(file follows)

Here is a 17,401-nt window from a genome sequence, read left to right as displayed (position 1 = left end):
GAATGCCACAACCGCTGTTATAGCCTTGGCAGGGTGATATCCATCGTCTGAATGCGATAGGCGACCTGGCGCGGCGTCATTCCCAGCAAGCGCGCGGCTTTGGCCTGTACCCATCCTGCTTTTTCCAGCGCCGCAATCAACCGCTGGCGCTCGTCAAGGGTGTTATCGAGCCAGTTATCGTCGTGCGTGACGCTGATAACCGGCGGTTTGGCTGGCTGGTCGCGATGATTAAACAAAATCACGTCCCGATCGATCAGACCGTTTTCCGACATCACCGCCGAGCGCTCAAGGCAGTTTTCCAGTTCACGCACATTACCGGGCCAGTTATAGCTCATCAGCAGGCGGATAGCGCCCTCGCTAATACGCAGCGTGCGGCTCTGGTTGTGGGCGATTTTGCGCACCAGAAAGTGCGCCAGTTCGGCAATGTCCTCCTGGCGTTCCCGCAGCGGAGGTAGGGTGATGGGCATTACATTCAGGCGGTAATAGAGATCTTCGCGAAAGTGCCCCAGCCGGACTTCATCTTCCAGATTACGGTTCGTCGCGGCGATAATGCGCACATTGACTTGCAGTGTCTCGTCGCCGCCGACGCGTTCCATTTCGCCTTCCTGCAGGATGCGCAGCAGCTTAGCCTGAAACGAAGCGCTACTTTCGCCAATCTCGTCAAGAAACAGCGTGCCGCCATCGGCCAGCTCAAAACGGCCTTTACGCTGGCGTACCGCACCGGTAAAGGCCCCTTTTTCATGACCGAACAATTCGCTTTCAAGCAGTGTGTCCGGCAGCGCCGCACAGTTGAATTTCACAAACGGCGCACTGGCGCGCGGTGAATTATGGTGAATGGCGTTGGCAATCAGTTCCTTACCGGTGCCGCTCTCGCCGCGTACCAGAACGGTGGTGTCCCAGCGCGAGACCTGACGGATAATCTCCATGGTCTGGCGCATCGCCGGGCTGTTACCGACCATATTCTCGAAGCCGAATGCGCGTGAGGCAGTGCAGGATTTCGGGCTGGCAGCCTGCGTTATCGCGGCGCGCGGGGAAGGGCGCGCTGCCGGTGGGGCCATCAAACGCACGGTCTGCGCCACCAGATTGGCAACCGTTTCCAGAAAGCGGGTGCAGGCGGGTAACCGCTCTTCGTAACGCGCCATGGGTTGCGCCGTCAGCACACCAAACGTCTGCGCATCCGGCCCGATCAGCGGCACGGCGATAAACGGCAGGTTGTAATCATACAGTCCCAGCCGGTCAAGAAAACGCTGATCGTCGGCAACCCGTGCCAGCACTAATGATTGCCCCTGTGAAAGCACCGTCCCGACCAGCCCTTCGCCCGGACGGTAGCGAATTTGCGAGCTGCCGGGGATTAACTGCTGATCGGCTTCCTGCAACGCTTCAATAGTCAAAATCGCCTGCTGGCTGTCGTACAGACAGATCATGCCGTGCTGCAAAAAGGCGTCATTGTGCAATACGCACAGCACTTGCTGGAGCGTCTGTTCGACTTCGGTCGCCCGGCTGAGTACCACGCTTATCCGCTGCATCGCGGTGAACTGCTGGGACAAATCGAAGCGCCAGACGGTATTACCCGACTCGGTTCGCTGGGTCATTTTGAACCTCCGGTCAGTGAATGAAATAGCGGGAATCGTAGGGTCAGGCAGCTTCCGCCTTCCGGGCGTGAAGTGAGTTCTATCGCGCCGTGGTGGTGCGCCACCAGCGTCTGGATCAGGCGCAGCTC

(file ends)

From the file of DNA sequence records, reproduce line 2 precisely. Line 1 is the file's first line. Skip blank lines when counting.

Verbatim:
GAATGCCACAACCGCTGTTATAGCCTTGGCAGGGTGATATCCATCGTCTGAATGCGATAGGCGACCTGGCGCGGCGTCATTCCCAGCAAGCGCGCGGCTTTGGCCTGTACCCATCCTGCTTTTTCCAGCGCCGCAATCAACCGCTGGCGCTCGTCAAGGGTGTTATCGAGCCAGTTATCGTCGTGCGTGACGCTGATAACCGGCGGTTTGGCTGGCTGGTCGCGATGATTAAACAAAATCACGTCCCGATCGATCAGACCGTTTTCCGACATCACCGCCGAGCGCTCAAGGCAGTTTTCCAGTTCACGCACATTACCGGGCCAGTTATAGCTCATCAGCAGGCGGATAGCGCCCTCGCTAATACGCAGCGTGCGGCTCTGGTTGTGGGCGATTTTGCGCACCAGAAAGTGCGCCAGTTCGGCAATGTCCTCCTGGCGTTCCCGCAGCGGAGGTAGGGTGATGGGCATTACATTCAGGCGGTAATAGAGATCTTCGCGAAAGTGCCCCAGCCGGACTTCATCTTCCAGATTACGGTTCGTCGCGGCGATAATGCGCACATTGACTTGCAGTGTCTCGTCGCCGCCGACGCGTTCCATTTCGCCTTCCTGCAGGATGCGCAGCAGCTTAGCCTGAAACGAAGCGCTACTTTCGCCAATCTCGTCAAGAAACAGCGTGCCGCCATCGGCCAGCTCAAAACGGCCTTTACGCTGGCGTACCGCACCGGTAAAGGCCCCTTTTTCATGACCGAACAATTCGCTTTCAAGCAGTGTGTCCGGCAGCGCCGCACAGTTGAATTTCACAAACGGCGCACTGGCGCGCGGTGAATTATGGTGAATGGCGTTGGCAATCAGTTCCTTACCGGTGCCGCTCTCGCCGCGTACCAGAACGGTGGTGTCCCAGCGCGAGACCTGACGGATAATCTCCATGGTCTGGCGCATCGCCGGGCTGTTACCGACCATATTCTCGAAGCCGAATGCGCGTGAGGCAGTGCAGGATTTCGGGCTGGCAGCCTGCGTTATCGCGGCGCGCGGGGAAGGGCGCGCTGCCGGTGGGGCCATCAAACGCACGGTCTGCGCCACCAGATTGGCAACCGTTTCCAGAAAGCGGGTGCAGGCGGGTAACCGCTCTTCGTAACGCGCCATGGGTTGCGCCGTCAGCACACCAAACGTCTGCGCATCCGGCCCGATCAGCGGCACGGCGATAAACGGCAGGTTGTAATCATACAGTCCCAGCCGGTCAAGAAAACGCTGATCGTCGGCAACCCGTGCCAGCACTAATGATTGCCCCTGTGAAAGCACCGTCCCGACCAGCCCTTCGCCCGGACGGTAGCGAATTTGCGAGCTGCCGGGGATTAACTGCTGATCGGCTTCCTGCAACGCTTCAATAGTCAAAATCGCCTGCTGGCTGTCGTACAGACAGATCATGCCGTGCTGCAAAAAGGCGTCATTGTGCAATACGCACAGCACTTGCTGGAGCGTCTGTTCGACTTCGGTCGCCCGGCTGAGTACCACGCTTATCCGCTGCATCGCGGTGAACTGCTGGGACAAATCGAAGCGCCAGACGGTATTACCCGACTCGGTTCGCTGGGTCATTTTGAACCTCCGGTCAGTGAATGAAATAGCGGGAATCGTAGGGTCAGGCAGCTTCCGCCTTCCGGGCGTGAAGTGAGTTCTATCGCGCCGTGGTGGTGCGCCACCAGCGTCTGGATCAGGCGCAGCTC